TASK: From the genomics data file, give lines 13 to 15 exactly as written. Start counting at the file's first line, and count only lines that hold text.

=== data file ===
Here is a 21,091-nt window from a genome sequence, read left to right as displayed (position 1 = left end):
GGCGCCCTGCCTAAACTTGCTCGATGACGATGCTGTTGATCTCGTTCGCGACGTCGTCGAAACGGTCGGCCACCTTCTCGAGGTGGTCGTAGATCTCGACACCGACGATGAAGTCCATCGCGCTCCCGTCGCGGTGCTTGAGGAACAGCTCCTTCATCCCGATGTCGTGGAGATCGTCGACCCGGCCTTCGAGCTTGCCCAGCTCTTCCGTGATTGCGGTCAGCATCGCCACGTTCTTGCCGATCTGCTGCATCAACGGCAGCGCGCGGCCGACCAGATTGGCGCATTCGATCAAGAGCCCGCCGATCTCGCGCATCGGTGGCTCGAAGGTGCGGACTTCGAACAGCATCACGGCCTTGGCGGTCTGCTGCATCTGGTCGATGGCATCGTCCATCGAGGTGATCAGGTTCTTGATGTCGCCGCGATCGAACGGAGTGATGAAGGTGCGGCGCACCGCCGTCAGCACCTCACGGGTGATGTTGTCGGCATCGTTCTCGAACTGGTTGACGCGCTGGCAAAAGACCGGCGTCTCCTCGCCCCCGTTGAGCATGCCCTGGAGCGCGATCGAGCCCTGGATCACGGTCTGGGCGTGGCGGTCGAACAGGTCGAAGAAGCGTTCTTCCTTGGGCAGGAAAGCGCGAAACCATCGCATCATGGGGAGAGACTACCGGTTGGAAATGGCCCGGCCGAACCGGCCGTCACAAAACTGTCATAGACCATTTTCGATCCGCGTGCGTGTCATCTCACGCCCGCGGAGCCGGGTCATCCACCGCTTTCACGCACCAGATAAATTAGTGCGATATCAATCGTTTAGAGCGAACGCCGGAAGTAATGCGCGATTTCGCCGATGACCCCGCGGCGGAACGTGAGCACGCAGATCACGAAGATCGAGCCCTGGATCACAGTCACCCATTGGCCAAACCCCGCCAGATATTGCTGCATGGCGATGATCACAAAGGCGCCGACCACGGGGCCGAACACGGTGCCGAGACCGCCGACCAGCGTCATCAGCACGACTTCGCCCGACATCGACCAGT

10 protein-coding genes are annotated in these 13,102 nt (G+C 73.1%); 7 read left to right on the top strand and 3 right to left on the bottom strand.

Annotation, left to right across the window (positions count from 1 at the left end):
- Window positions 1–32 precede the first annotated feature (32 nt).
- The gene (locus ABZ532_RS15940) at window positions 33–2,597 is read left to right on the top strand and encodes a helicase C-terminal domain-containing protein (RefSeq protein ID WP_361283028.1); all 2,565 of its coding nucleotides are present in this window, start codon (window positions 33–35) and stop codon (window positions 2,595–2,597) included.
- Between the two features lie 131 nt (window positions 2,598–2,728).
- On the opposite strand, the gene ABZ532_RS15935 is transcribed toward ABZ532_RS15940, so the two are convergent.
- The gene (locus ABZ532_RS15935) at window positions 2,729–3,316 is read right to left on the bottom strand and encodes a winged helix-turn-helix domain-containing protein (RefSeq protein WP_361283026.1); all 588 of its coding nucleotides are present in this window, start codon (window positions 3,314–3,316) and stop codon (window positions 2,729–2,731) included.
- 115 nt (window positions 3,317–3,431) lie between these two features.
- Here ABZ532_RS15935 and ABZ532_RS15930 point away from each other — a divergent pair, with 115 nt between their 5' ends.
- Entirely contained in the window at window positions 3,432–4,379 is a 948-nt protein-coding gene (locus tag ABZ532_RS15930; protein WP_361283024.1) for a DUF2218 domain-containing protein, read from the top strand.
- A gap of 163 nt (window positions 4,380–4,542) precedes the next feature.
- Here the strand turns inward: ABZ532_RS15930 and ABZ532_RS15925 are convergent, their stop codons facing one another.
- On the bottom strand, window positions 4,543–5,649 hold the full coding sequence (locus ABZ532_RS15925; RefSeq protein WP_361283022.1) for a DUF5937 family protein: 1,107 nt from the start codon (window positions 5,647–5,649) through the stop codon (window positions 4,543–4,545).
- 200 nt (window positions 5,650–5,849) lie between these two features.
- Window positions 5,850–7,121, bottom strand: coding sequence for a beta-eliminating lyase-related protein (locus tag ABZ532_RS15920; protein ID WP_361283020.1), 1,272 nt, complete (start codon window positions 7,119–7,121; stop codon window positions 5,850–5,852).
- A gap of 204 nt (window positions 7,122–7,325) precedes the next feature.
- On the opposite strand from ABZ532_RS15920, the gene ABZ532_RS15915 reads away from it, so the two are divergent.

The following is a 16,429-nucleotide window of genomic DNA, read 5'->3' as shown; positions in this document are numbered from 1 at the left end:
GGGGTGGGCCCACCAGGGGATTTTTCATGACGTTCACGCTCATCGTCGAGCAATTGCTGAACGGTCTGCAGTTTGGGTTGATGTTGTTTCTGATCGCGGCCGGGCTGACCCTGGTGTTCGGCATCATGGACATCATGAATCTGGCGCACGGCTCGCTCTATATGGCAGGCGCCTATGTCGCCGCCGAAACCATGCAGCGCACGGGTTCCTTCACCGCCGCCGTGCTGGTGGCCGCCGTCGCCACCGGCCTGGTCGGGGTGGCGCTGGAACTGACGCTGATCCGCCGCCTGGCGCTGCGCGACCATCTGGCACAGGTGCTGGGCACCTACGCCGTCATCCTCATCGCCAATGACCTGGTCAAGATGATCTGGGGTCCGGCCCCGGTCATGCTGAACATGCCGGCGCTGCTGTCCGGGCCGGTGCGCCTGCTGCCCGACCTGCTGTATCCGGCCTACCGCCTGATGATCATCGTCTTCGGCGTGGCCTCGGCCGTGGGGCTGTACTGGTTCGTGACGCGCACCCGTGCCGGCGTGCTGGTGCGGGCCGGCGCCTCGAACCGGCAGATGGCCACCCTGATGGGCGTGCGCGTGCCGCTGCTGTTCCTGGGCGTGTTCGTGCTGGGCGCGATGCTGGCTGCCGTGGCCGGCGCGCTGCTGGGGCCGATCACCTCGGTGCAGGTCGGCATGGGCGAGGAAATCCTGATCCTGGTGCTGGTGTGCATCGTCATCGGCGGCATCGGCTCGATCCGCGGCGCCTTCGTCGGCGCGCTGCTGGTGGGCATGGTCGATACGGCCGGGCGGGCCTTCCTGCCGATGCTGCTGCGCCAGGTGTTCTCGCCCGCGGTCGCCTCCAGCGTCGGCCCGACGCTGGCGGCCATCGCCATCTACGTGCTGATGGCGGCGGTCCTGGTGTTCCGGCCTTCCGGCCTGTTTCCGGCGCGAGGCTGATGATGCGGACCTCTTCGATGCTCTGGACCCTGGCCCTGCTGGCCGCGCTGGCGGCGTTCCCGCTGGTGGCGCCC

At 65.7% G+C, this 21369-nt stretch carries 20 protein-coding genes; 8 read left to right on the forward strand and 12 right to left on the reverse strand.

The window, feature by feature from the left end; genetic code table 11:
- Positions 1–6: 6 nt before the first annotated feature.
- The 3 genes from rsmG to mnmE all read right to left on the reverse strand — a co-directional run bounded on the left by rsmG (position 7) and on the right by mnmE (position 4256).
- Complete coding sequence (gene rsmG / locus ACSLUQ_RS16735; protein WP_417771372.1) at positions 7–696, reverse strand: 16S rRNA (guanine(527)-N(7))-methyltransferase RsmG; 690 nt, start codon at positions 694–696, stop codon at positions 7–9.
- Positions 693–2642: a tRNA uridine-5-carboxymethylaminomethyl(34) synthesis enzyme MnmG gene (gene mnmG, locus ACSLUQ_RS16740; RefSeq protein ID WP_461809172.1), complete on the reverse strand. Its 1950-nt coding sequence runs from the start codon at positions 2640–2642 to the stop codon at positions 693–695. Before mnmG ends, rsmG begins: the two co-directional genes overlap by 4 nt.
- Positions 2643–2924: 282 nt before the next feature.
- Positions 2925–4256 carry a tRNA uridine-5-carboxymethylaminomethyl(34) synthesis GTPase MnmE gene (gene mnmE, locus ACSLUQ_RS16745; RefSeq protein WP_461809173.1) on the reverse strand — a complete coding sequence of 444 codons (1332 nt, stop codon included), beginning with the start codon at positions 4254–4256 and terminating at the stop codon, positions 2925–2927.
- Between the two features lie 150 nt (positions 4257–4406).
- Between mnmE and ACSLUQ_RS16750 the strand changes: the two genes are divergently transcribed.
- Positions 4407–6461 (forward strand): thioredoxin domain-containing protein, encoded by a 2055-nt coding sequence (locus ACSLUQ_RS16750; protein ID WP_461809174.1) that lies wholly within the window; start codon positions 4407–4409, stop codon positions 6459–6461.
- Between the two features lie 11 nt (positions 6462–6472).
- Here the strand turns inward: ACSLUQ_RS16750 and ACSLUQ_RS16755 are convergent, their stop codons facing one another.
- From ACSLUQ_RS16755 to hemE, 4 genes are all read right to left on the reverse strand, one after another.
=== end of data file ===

- A gap of 163 nt (window positions 4,380–4,542) precedes the next feature.
- Here the strand turns inward: ABZ532_RS15930 and ABZ532_RS15925 are convergent, their stop codons facing one another.
- On the bottom strand, window positions 4,543–5,649 hold the full coding sequence (locus ABZ532_RS15925; RefSeq protein WP_361283022.1) for a DUF5937 family protein: 1,107 nt from the start codon (window positions 5,647–5,649) through the stop codon (window positions 4,543–4,545).